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Long-term use of calcium channel blockers appear to reduce the risk of developing Parkinson’s disease, while no such association was seen for other high blood pressure medications.

Christoph R. Meier, PhD, MSc, University Hospital Basel, Switzerland, studied 7,374 men and women over the age of 40. One-half of the group had Parkinson’s disease, the other half–the control group–had no signs of the disease. In each group approximately one-half used high blood pressure medications, such as calcium channel blockers, AT II antagonists, ACE inhibitors, and beta blockers.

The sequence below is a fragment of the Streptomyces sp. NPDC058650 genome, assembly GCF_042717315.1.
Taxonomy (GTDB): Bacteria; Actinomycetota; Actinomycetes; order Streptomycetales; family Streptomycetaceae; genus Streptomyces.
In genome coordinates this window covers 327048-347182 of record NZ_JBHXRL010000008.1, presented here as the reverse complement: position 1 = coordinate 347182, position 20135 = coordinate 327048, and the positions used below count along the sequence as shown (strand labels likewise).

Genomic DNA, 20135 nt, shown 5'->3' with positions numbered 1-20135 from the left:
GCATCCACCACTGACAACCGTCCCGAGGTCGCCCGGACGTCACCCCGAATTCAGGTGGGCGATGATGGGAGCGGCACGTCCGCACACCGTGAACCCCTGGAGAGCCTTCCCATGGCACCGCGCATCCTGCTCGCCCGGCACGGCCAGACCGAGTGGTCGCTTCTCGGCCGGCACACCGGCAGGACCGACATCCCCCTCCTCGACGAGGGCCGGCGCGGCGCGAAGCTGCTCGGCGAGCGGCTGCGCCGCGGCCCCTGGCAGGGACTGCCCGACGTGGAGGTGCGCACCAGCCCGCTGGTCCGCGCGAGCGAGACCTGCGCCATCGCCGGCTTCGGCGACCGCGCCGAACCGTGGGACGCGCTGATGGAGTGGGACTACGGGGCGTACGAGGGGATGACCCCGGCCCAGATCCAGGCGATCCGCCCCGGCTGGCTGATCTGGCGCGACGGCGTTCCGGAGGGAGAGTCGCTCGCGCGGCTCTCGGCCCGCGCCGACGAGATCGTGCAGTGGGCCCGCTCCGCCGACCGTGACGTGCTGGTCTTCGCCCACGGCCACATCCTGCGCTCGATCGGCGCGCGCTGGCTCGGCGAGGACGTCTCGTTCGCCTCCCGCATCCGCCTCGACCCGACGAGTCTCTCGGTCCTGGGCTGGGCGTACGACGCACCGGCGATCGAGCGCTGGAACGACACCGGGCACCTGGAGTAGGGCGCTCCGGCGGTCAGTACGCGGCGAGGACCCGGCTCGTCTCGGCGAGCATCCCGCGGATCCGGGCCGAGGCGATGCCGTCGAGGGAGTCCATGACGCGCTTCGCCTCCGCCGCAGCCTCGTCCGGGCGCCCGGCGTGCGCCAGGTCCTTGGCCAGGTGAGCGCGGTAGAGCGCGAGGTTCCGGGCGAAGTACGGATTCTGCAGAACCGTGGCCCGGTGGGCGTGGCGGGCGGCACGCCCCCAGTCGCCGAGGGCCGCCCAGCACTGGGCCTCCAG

Researchers are not certain why calcium channel blockers appear to protect against Parkinson’s disease and feel additional research is needed to rule out a causal association. Also, they would like to better understand why the other types of high blood pressure medications do not appear to reduce the risk of Parkinson’s.

The complete article appears in the current issue of the American Academy of Neurology.

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